It’s a startup, stupid

Pankaj Mishra March 14, 2017 7 min

If you’re reading this, chances are you’re either a well-wisher or someone who’s just keeping a friendly vigil on us, ensuring we’re on our toes all the time. And yes, there’s a possibility you’re a reader of FactorDaily, keeping tabs on what’s brewing in our story factory.

Whoever you are, thanks for being a part of our journey. We appreciate it.

First, the headline.

Our CTO and head of design, Titash Neogi, is moving on (I know, it sucks)

When Jayadevan P K and I quit The Economic Times to start up FactorDaily last year, we knew for sure it would take more than journalism to create a world-class media product. And that’s how we discovered Titash — an amazing human being and an awesome technology thinker and creator. Avinash Raghava of iSpirt had connected us. Titash, Jayadevan and I hit it off at our first meeting at Koshy’s in Bengaluru.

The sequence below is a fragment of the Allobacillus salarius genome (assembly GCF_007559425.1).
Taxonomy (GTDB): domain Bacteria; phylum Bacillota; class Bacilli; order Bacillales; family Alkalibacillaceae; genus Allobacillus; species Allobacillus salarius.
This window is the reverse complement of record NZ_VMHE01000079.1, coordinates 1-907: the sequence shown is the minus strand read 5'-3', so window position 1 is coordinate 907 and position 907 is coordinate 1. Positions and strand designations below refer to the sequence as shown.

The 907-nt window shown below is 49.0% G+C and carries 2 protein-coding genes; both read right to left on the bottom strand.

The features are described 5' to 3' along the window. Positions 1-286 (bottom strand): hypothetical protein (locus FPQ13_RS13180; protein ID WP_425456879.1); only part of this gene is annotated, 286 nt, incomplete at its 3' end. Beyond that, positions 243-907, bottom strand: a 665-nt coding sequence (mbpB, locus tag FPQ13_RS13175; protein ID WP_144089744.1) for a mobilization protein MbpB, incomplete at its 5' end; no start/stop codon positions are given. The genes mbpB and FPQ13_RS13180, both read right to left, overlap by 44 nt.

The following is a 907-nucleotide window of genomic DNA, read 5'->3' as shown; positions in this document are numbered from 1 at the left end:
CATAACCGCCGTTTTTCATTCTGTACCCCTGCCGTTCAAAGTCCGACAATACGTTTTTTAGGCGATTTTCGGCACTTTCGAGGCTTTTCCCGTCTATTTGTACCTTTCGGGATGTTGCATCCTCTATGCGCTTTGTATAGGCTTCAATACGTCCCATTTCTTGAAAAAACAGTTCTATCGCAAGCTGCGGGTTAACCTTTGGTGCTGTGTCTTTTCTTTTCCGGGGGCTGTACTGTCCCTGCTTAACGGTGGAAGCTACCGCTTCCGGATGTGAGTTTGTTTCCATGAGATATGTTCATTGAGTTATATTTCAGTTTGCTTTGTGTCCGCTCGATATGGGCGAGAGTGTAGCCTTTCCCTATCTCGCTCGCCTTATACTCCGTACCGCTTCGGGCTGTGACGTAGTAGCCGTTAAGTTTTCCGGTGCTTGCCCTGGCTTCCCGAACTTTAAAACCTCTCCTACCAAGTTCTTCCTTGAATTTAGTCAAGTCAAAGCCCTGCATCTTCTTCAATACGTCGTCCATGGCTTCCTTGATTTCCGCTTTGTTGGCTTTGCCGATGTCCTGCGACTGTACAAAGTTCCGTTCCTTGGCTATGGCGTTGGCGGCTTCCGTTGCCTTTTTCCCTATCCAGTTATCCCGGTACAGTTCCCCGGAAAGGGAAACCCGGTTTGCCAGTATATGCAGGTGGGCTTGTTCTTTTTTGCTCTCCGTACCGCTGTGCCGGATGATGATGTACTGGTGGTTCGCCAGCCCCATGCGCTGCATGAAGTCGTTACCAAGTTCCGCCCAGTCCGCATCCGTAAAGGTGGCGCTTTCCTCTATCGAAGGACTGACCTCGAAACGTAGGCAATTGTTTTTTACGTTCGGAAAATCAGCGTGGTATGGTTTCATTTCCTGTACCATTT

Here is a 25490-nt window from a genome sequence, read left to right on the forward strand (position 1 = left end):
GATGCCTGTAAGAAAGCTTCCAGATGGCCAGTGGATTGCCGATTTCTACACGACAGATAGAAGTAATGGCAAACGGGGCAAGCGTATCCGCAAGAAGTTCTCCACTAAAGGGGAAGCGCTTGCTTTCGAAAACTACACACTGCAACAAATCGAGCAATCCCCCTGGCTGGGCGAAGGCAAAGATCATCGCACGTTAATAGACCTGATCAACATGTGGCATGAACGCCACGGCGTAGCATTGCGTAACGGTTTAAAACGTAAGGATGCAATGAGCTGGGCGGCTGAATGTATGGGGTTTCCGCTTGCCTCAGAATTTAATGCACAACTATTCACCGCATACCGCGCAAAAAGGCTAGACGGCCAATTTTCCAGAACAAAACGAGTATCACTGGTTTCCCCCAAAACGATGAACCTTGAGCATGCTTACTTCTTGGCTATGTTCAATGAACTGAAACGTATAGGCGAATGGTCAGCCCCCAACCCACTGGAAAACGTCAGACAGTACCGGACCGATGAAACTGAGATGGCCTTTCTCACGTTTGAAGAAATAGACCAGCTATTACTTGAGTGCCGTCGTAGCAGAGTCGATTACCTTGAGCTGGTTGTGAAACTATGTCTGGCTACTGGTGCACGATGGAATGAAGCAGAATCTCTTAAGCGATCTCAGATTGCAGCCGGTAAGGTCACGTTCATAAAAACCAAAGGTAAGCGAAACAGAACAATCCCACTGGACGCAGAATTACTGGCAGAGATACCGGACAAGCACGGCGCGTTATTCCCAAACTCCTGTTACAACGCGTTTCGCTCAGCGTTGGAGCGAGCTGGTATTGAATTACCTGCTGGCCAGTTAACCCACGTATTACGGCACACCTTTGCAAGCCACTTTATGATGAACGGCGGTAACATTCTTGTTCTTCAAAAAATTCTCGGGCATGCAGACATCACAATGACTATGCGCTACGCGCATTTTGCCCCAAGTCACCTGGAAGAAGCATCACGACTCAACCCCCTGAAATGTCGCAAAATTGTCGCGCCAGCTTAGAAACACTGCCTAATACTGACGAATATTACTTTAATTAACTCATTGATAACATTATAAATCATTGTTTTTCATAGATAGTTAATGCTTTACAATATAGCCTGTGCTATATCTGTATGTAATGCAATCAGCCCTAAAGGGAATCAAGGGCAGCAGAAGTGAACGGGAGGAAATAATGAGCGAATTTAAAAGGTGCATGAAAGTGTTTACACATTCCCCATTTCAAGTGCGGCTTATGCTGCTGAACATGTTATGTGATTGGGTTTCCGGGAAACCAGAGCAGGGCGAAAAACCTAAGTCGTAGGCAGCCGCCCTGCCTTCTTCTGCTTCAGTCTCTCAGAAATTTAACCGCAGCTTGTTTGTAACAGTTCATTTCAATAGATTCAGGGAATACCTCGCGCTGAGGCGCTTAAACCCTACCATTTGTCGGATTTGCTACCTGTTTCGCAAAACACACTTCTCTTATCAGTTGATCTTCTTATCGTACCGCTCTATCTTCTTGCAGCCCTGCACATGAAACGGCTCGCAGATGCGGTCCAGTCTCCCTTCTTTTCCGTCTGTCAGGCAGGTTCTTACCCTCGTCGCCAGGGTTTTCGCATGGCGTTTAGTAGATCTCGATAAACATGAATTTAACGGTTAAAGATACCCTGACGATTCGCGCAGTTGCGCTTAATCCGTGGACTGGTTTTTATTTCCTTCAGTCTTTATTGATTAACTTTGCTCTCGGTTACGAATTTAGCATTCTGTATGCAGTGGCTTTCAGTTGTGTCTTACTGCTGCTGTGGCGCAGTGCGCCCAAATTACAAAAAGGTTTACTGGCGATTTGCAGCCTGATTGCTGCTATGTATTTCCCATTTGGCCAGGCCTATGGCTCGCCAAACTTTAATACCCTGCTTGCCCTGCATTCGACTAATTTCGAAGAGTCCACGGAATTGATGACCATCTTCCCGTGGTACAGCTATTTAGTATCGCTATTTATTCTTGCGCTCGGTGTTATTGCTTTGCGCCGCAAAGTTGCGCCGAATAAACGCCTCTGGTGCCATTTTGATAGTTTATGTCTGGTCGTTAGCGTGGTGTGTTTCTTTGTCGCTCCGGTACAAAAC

Bon voyage, Titash. Here’s wishing you a fulfilling journey ahead in your new pursuits.

Now that the headlining is done, let’s move on with the story.

Over the past year, FactorDaily was born on Medium and LinkedIn, acquired a web face in May 2016, and we shipped innovations such as newsbots and Slack bots to stay ahead of the game.

We experimented a hell of a lot, and we failed at some of our experiments miserably. In our second or third month, for instance, we decided to become a pure video news and stories platform. Absolutely no text. Yes, that’s how crazy we’ve been in trying out new things.

In the spirit of building a truly successful media startup, here are our top failures:

1. #FailFast: We gave up all the scriptwriting and drama involved in narrating impactful stories in the video format soon after realising that the readers we are targeting can be served better by offering a mix of formats across video, text, audio and visual elements. As we build a new video storytelling engine, all that experience is becoming useful.

Learning: As long as the mission stays intact, we shouldn’t hold back on experimenting with ways to get there.

2. #StayUnique: We started reviewing technology gadgets only to realise that no matter how much you pack it in, the segment is commoditised beyond repair. And we didn’t seem to have a truly differentiated, Walt Mossberg-like approach or personality to pull it off.